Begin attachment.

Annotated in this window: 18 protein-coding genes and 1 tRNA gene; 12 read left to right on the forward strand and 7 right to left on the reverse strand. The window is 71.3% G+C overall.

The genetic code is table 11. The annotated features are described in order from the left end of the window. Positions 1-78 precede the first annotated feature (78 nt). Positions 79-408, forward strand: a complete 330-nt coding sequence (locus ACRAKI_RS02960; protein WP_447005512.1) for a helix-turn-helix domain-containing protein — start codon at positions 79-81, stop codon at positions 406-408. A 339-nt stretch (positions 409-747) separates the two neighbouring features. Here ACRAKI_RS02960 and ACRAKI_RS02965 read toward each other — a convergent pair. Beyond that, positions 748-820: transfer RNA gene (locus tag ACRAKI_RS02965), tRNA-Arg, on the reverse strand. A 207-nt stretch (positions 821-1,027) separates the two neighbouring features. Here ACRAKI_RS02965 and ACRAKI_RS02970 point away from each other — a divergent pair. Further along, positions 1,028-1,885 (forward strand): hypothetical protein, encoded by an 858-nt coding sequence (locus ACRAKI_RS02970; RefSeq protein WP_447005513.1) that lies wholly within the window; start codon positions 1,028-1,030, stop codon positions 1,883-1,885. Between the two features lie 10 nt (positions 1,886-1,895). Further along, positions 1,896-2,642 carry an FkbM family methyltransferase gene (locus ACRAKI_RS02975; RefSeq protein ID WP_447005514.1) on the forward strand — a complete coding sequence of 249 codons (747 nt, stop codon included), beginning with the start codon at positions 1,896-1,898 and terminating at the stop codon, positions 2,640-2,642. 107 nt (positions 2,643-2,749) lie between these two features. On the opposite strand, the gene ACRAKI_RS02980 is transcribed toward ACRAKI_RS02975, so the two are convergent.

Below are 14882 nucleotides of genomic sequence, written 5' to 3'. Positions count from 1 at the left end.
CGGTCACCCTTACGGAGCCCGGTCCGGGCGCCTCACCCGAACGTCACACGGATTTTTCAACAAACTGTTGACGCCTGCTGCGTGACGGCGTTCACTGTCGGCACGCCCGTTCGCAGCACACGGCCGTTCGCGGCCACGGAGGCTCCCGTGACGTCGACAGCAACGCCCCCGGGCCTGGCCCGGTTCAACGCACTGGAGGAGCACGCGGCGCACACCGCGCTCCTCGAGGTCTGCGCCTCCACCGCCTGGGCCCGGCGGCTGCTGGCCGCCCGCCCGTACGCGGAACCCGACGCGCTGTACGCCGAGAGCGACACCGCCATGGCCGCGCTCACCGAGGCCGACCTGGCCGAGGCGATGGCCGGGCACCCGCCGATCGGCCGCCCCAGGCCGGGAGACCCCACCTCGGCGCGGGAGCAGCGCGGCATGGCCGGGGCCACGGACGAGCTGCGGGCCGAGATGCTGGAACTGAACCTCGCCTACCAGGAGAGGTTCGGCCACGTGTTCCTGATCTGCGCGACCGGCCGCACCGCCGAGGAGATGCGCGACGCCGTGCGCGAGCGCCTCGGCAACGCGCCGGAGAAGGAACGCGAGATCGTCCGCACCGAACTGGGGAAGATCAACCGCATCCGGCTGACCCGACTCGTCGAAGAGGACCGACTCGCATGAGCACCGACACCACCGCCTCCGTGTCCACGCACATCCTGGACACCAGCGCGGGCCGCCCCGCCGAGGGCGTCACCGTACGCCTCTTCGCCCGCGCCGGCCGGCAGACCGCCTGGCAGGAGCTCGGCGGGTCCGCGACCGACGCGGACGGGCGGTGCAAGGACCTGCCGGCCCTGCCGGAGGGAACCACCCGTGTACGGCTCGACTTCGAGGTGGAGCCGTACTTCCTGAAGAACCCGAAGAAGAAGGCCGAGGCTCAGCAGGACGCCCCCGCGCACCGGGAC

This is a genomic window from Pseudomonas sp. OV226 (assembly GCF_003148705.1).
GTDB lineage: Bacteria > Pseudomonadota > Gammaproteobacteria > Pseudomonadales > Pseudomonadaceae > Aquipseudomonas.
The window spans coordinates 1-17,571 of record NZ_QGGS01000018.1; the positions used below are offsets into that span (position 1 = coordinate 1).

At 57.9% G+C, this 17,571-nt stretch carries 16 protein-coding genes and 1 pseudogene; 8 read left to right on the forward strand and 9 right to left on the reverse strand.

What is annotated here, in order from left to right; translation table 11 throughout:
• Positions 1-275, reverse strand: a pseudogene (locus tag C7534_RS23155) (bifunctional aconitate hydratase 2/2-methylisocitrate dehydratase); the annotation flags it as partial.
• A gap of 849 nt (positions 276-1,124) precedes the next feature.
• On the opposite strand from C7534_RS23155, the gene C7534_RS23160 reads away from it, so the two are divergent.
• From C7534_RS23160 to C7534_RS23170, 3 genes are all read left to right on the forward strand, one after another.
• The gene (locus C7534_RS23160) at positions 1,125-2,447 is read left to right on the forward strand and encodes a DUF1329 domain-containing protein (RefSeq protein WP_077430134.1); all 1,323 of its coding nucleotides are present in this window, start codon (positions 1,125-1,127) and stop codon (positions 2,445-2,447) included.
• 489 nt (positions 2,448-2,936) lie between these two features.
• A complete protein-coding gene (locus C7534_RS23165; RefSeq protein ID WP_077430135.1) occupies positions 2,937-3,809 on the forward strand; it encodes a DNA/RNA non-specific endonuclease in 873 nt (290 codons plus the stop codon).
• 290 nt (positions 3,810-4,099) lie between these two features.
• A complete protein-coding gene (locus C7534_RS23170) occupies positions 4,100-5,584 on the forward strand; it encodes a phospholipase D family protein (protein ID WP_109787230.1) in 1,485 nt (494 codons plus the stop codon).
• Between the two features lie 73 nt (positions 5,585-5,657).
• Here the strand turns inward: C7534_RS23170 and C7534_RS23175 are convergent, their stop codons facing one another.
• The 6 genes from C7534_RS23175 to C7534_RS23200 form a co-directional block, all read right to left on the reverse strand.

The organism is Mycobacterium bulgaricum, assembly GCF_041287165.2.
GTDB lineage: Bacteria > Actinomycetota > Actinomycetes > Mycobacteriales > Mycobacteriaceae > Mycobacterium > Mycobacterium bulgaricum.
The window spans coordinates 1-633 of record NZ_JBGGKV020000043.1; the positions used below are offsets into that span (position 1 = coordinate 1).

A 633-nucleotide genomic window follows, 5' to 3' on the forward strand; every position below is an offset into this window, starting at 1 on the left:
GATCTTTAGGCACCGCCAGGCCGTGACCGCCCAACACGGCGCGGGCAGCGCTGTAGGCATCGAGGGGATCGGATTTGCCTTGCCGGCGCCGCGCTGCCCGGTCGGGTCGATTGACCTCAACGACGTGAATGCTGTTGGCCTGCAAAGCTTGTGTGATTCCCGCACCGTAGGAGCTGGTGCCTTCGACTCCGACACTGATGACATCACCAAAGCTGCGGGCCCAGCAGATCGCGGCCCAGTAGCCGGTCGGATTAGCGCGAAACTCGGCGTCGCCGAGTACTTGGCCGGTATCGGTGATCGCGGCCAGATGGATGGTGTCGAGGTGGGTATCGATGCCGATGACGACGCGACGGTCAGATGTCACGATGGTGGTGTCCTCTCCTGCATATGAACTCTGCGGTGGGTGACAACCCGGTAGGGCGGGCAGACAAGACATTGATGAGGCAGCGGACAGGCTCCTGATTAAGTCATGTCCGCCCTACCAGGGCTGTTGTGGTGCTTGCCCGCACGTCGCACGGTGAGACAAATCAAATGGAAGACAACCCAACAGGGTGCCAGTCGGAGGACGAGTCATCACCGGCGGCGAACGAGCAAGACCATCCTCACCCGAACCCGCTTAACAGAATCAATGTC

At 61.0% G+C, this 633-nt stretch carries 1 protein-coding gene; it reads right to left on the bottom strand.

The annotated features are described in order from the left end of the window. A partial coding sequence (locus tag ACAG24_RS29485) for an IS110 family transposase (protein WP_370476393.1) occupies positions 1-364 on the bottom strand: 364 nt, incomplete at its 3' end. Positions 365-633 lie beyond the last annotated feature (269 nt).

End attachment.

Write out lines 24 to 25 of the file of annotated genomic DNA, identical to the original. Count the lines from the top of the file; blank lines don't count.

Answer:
The window spans coordinates 1-633 of record NZ_JBGGKV020000043.1; the positions used below are offsets into that span (position 1 = coordinate 1).

A 633-nucleotide genomic window follows, 5' to 3' on the forward strand; every position below is an offset into this window, starting at 1 on the left: